• Subject: RE: Year 300 bug in ILE RPG or ...? (Again)
  • From: Buck Calabro <mcalabro@xxxxxxxxxxxx>
  • Date: Wed, 27 May 1998 15:24:02 -0400
  • Organization: commsoft

On Wednesday, May 27, 1998 1:10 PM, bvining@VNET.IBM.COM 
[SMTP:bvining@VNET.IBM.COM] wrote:
> Dean,
>
> I realize you're simply playing Devils Advocate here, and I am
> definitely
> out of any area I can claim expertise in, but I can only think of two
> methods that a historian/archeologist/etc. could use to determine a
> given
> date out of the past.  One would be using a technology such as carbon
> dating (or whatever is used these days), the second would be to find an
> artifact with a date on it.
>
> In the case of technology, I usually see dates that are plus or minus
> a few ten/hundred/thousand/million years so I doubt many applications
> will try to set a particular day within a year (and then have a
> dependence on the accuracy of that date).

-snip-

Bruce,
        Excellent discussion!  There are several other ways to determine 
ancient 
dates to the very day: Proclaimation on Death Taxes, the 293rd day of the 
reign of Caesar Augustus, blah blah blah.  This was a very common way to 
date transactions and documents for several millennia.  One can accurately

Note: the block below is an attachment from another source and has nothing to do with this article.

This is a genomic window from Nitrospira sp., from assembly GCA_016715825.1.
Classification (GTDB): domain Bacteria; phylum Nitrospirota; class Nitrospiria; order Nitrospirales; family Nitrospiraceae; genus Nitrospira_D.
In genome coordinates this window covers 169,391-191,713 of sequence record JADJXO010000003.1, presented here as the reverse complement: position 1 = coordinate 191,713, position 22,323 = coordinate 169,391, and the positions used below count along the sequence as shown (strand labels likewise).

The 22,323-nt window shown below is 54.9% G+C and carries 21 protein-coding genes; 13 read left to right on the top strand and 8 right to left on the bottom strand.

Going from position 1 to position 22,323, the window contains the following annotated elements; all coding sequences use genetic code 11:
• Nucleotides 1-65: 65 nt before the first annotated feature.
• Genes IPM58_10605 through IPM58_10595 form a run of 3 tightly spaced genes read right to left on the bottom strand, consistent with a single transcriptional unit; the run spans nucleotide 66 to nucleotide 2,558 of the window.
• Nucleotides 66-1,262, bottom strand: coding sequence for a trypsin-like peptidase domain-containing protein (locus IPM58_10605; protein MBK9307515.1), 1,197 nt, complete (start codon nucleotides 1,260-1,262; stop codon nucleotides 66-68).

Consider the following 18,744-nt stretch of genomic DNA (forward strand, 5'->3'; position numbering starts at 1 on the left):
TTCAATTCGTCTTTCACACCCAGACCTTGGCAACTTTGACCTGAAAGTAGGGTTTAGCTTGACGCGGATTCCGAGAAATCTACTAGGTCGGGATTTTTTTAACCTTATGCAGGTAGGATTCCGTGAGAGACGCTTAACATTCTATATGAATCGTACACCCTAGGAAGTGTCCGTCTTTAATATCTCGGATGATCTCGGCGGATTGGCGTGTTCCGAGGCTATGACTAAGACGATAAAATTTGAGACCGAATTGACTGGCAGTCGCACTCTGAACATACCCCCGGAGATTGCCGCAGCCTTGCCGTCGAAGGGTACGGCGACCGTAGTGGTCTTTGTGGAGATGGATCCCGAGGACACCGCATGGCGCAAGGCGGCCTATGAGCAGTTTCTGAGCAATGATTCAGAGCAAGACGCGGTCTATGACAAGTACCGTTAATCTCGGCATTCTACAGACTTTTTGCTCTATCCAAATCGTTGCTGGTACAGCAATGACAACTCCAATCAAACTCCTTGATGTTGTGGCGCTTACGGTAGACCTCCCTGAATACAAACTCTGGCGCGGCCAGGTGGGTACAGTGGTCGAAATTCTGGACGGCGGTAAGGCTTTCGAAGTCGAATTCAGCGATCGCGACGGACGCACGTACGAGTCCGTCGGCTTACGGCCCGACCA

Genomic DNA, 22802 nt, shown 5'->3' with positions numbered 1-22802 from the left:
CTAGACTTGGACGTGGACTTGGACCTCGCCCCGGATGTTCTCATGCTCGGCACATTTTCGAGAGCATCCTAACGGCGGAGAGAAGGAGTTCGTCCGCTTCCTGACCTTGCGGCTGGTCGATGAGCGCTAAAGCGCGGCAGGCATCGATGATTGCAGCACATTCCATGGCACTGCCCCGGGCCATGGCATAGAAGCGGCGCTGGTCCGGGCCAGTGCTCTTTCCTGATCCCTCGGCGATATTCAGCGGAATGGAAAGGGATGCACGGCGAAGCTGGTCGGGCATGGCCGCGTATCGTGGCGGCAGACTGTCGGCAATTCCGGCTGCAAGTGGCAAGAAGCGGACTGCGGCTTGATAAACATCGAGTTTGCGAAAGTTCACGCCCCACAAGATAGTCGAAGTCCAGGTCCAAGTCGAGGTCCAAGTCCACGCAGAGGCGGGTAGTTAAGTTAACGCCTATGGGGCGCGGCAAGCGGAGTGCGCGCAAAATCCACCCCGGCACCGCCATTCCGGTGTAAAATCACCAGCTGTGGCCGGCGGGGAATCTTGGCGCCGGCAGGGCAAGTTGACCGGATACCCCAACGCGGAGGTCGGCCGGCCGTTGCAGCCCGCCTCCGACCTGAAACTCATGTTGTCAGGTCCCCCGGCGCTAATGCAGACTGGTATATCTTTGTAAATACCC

date astronomical events to the day based upon the recording of 
eclipses/occultations, etc.

Historical dates are often used for comparison purposes: Did Henry II live 
before Louis VI?  Did his famous "Peace with the French" speech before 
Parliament come before Louis dispatched the troops?  In such cases, 
converting their birth/death dates to "Gregorian" is a useful common 
denominator, even though none of the dates can strictly be expressed as a 
Gregorian date.  Likewise, dates in the 2nd century can be useful when 
trying to do comparative timelines from different countries.  In these 
cases, dates are converted from "local" to "Gregorian" simply to 
facilitate comparisons within a familiar framework.

Astronomers use another date system (I *think* it's called Lilian, but am 
not sure.)  This system picks an arbitrarily old date (like 1 Jan 4000BCE) 
and calls it 1.  The date increments by one every day.  1 Jan 2000CE is 
2,451,545.  27 May 1998CE is 2,450,961.

So... there are legitimate reasons to take old dates and express them as 
Gregorian dates.  Having said all that, I'd guess that the big worry is 
converting to native date format and then finding problems with it. 
 Finding one bug manes one wary that there may be more...

Buck Calabro
Commsoft, Albany, NY
mailto:mcalabro@commsoft.net

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